The indicated media were adjusted to a pH value of 5.6 with KOH and reinforced with 0.3% of Gelrite. The method for transforming immature embryos from wheat was developed and optimized by Becker and Lorz (D. Becker and H. Lorz, Plant Tissue Culture Manual (1996), B12: 1-20). In the experiments described in the following the protocol laid down by Becker and Lorz (loc. cit.) was observed. For the transformation ears with caryopses in the developing stage of 12 to 14 days are harvested after anthesis and subjected to surface sterilization. The isolated scutella are plated with the embryo axis facing the medium on the induction medium #30. After 2-4 days of preculturing (26° C., dark) the explantates are transferred to medium #39 for osmotic pre-culturing (2-4 h, 26° C., dark). For biolistic transformation 29 μg of gold particles onto which 5 μg or 73 ng of the target-DNA have been precipitated are used for each shot. As the experiments carried out are co-transformations, the target-DNA is added to the precipitation mixture in a proportion of 1:1, consisting of the target gene and a resistance marker gene (bar-gene).
4. DIG-Labelling of the DNA Fragments
 The labelling of DNA fragments used as screening probes was achieved by a specific PCR by incorporating a DIG-labelled dUTP (Boehringer Mannheim, Germany).
Identification, Isolation and Characterization of a cDNA Encoding Soluble Starch Synthase from Wheat (Tricitum Aestivum L., cv Florida)
The synthesis of cDNA resulted from poly(A)+-RNA of approximately 21 day-old wheat caryopses. All experiments mentioned in the following were carried out according to the protocol of the manufacturer (ZAP-cDNA Synthesis Kit and ZAP-cDNA Gigapack II Gold Cloning Kit, Stratagene GmbH, Heidelberg).
After determining the titers of the cDNA library a primary titer of 1.25×106 pfu/ml could be found. The screening was carried out by means of a DIG-labelled DNA fragment. Hereby, a DIG-labelled PCR fragment encoding a subfragment from the soluble starch synthase from rice (Baba et al., loc. cit.) was used as a probe. The primers used for the PCR had the sequence
TABLE-US-00002 (Seq. ID No. 3) R1: ACA GGA TCC TGT GCT ATG CGG CGT GTG AAG (Seq. ID No. 4) R2: TTG GGA TCC GCA ATG CCC ACA GCA TTT TTT TC
For screening approximately 5×104 pfu per plate (15 cm in diameter) were plated. Positive clones were singled out. By means of in vivo excision singled-out clones were obtained as pBluescript SK (-) phagemides.
After analyzing the clones by means of mini preparations and after restriction of the plasmid-DNA the TaSSS clone was further processed.
Sequence Analysis of the cDNA Insert of the pTaSSS Plasmid
The plasmid DNA of the clone TaSSS was isolated and the sequence of the cDNA insert was determined by means of the didesoxynucleotide-method (Sanger et al., Proc. Natl. Acad. Sci. USA 74 (1977), 5463-5467).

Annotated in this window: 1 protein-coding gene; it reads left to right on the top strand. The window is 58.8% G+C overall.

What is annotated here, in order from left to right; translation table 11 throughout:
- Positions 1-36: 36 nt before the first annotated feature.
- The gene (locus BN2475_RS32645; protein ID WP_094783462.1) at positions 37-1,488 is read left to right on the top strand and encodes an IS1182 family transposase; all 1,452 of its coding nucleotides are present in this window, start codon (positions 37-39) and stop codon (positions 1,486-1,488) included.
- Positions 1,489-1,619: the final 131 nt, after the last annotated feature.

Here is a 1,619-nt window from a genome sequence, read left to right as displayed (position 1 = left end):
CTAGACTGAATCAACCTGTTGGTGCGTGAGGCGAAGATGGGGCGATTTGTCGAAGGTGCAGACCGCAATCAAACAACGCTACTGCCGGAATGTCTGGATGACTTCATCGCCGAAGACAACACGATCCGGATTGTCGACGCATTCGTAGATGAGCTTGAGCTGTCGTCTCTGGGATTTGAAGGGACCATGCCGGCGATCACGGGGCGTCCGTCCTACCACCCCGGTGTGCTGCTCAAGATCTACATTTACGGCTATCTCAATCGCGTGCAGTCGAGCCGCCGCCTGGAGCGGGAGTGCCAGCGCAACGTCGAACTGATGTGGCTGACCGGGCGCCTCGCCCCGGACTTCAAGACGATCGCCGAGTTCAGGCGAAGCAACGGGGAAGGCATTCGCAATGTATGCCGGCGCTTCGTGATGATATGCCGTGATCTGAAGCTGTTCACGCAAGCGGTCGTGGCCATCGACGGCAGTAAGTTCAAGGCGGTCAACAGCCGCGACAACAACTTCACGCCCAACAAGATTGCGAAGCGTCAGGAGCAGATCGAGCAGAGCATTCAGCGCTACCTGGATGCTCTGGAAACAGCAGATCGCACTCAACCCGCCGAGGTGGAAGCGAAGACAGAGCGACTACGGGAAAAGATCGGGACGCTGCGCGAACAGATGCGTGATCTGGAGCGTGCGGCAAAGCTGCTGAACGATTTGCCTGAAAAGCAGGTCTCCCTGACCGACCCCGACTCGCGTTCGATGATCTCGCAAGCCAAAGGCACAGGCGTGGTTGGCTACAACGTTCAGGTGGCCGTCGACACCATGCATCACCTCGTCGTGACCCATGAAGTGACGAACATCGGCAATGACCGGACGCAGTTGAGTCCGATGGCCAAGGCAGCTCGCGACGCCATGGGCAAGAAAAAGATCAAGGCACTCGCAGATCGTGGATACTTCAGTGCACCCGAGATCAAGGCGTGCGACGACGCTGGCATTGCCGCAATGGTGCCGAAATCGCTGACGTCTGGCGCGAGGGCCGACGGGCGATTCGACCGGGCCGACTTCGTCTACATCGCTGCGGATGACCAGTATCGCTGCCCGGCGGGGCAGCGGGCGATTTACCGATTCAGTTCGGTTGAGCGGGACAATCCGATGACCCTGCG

First, a partial sequence was determined comprising nucleotides 186 to 2239 as depicted in Seq ID No. 1 which contained an additional G residue at its 5'-end. The insert of the clone TaSSS has a length of 2239 bp and constitutes a nearly full-length cDNA. The nucleotide sequence is indicated under Seq ID No. 1. The corresponding amino acid sequence is indicated under Seq ID No. 2. A putative signal peptide cleavage site is located between amino acid residues 33 and 34 indicated in Seq ID No. 1.
A sequence analysis and a comparison with already published sequences showed that the sequence shown under Seq ID No. 1 is new and comprises a nearly full-length coding region which exhibits homologies to soluble starch synthases from other organisms. By means of the partial cDNA sequence of TaSSS it is possible for the person skilled in the field of molecular biology to isolate the missing region at the 5'-region and thereby to obtain a complete cDNA clone. In order to do so the 5'-region of the clone TaSSS may be used as probe for screening for the whole cDNA and a complete clone may be isolated using standard methods by means of hybridization. On the other hand the missing 5'-end may be obtained by using a 5'-Race-method (e.g. of Boehringer Mannheim or other manufacturers).
Producing the Plant Transformation Vector pTaSSS-as
In order to express an antisense-RNA to the isolated cDNA from wheat a plant transformation vector was designed on the basis of pUC19 as base plasmid in which the cDNA insert of the plasmid pTaSSS is linked to a DNA fragment in antisense-orientation, whereby the expression is regulated by the ubiquitin-promoter. This promoter consists of the first untranslated exon and the first intron of the ubiquitini gene from maize (Christensen A. H. et al., Plant Molecular Biology 18 (1992), 675-689).
Parts of the polylinker and the NOS-terminator are obtained from the plasmid pAct1.cas (CAMBIA, TG 0063; Cambia, GPO Box 3200, Can berra ACT 2601, Australia). Vector constructs with this terminator and constructs based on pAct1.cas are described in McElroy et al. (Molecular Breeding 1 (1995), 27-37). For the transformation of wheat pTaSSS was used as described above.
Identification, Isolation and Characterization of Another cDNA encoding starch synthase from wheat (Triticum aestivum L., cv Florida)
In a sequence comparison of the so far known sequences encoding soluble and granule-bound starch synthases from plants, it was obvious that there are three strongly conserved regions in between the various proteins.
In order to isolate soluble starch synthases from wheat, these three regions were selected in order to generate polyclonal peptide antibodies. Therefore three synthetic polypeptides with the following amino acid sequences were produced:
TABLE-US-00003 Peptide 1: NH2-PWSKTGGLGDVC-COOH (SEQ ID NO: 7) Peptide 2: NH2-PSRFEPCGLNQLY-COOH (SEQ ID NO: 8) Peptide 3: NH2-GTGGLRDTVENC-COOH (SEQ ID NO: 9)